The limiting factors in using biofuels are the vast areas of fertile land needed and the fact that not all plant sources offer a high yield. Researches are currently trying to find better solutions to make use of biofuels to the benefit of our world.
5. Energy from geothermal heat
Heat from beneath the Earth’s surface can be used to produce clean electrical energy. Geothermal sources could be hot rocks or lava from beneath the earth’s surface. Geothermal energy is used to power millions of homes around the world. In addition to creating electricity geothermal energy can be used to heat homes, heat water, or turn water into steam to turn turbines for electrical energy.
6. Energy from the human body
This one is new, but you may have heard of, or maybe seen devices that harness energy from us humans :) In the future, your mobile phone or tablet may be charging from your body heat, movement in your bag, in your pocket, or from your fingertips as you move your fingers across the screen.
Bonus — Energy from Antimatter
One of the most complicated theories of producing energy is the idea of using matter and antimatter to generate electric power. Antimatter is the opposite of matter. If matter is composed of particles, antimatter is comprised of anti-particles.
Scientists propose that if matter and antimatter were to collide, they would annihilate one another and release vast amounts of energy. However, this is still a theoretical source of energy. Whether anti-matter exists in some part of the universe and can be harnessed in some way is still a mystery to humankind.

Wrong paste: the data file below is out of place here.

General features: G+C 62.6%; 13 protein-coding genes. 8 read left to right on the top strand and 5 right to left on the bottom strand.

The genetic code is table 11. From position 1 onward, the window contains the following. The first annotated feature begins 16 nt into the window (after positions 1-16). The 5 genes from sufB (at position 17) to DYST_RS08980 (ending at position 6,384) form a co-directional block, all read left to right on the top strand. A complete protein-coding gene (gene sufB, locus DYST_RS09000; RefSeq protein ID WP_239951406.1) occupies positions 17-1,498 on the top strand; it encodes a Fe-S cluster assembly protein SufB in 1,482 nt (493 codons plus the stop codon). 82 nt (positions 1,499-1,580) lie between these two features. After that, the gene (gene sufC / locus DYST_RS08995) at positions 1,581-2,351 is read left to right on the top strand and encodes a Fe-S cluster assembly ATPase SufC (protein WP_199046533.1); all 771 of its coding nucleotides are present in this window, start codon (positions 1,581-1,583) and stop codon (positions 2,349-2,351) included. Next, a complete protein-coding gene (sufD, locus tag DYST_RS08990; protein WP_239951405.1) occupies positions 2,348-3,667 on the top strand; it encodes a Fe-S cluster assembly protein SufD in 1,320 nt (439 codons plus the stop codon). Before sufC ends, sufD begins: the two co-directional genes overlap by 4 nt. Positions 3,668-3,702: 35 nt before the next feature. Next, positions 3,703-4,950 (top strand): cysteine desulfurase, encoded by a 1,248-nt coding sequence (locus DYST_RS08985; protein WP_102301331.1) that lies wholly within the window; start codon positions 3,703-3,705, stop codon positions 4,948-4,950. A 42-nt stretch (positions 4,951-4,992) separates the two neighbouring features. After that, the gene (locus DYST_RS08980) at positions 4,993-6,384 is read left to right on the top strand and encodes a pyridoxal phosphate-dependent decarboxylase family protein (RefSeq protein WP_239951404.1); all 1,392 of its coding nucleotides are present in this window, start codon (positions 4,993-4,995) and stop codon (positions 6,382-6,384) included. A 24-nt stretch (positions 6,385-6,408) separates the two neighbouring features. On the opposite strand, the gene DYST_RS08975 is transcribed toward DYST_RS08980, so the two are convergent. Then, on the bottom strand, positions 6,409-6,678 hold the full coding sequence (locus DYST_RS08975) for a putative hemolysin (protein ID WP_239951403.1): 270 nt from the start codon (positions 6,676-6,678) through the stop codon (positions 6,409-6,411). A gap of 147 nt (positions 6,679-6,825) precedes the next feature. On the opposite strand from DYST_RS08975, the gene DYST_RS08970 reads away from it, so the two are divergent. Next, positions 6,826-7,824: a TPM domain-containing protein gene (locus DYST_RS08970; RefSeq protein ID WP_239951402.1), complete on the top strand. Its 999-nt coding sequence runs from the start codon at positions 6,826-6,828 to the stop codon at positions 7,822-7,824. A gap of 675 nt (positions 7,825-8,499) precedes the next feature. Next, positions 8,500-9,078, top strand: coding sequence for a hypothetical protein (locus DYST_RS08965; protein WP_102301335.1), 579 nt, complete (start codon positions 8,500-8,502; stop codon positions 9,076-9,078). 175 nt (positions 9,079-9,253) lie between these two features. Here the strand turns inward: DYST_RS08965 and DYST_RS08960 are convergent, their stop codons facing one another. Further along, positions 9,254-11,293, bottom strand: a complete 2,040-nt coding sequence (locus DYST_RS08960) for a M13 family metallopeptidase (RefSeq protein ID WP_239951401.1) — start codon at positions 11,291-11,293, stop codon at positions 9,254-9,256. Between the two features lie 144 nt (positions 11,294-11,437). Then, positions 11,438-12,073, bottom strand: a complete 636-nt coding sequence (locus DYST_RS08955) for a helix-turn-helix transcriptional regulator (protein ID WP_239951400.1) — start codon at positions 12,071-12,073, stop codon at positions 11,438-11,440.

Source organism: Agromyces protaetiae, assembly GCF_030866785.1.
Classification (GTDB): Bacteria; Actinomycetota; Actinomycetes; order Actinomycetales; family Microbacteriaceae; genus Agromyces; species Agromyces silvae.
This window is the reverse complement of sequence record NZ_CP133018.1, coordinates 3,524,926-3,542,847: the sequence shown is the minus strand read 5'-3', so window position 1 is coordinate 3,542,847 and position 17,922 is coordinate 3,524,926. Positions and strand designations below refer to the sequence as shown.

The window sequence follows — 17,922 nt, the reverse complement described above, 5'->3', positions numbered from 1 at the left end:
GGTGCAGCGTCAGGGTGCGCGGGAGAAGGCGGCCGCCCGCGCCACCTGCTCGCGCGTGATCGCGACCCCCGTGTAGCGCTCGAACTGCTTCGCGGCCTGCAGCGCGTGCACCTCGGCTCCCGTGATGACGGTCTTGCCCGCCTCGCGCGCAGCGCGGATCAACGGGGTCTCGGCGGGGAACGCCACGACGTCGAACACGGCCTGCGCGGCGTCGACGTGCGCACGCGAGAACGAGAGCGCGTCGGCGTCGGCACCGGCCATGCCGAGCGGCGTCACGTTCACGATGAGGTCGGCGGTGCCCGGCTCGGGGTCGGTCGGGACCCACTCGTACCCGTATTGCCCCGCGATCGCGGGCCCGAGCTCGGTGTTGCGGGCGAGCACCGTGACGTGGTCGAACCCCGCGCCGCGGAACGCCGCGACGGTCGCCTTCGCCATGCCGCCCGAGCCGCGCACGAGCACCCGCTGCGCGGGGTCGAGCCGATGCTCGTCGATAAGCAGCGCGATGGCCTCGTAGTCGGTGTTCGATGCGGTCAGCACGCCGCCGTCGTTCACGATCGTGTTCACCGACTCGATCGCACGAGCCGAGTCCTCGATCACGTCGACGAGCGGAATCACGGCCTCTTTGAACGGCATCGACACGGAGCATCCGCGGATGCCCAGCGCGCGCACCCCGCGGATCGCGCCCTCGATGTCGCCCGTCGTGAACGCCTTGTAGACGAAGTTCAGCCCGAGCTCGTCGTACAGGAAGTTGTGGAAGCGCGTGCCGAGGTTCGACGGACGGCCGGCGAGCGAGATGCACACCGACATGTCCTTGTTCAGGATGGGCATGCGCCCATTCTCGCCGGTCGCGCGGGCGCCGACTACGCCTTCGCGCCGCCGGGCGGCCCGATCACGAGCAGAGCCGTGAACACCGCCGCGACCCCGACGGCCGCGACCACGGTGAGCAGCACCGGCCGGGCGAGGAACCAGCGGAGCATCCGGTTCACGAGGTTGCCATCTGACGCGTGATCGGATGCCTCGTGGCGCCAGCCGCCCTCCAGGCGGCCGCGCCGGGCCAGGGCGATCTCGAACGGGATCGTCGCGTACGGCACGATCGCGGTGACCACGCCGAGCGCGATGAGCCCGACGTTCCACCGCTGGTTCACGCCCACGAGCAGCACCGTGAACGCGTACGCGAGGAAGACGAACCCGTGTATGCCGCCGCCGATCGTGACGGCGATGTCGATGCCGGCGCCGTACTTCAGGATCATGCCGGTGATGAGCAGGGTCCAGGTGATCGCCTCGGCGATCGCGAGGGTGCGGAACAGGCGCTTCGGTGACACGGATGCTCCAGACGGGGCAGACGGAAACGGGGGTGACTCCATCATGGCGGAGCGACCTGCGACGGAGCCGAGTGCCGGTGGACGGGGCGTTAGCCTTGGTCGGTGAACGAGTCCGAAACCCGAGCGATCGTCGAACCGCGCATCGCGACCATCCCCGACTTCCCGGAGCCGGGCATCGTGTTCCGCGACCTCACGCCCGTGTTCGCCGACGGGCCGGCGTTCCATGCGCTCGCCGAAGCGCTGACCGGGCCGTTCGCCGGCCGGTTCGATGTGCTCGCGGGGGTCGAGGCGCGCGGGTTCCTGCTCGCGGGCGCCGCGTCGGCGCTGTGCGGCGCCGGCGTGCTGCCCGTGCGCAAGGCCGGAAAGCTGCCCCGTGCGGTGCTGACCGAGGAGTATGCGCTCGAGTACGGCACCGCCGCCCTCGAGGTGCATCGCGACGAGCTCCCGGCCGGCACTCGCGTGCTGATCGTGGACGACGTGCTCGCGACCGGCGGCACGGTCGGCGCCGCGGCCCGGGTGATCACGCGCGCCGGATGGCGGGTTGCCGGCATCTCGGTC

As we’ve see, there are various ways of extracting energy from the earth that humankind has discovered and used to its advantage. As the human race evolves, we will continually search for newer, more efficient forms of energy that have the least amount of impact on the environment. At present day, the most economically efficient fuel has proved to be oil. In the future, when the world’s oil reserves are depleted, we will use another source of energy; possibly one that is mentioned above. The conclusion is that we must be proactive in researching new forms of energy to continue the advancement of civilization and to ensure a high quality of living that we all have grown accustomed to.
At TRISOFT, we realize the environmental problems we are facing are global problems. And while we are really excited to see new developments around the world that are helping us to reduce our dependence on fossil fuels, we’re asking ourselves how we can use technology and innovation to unlock the power of nature so we can live healthier and make clean food affordable. The future of energy is already looking brighter and cleaner, and it might even become free for us, the general consumers.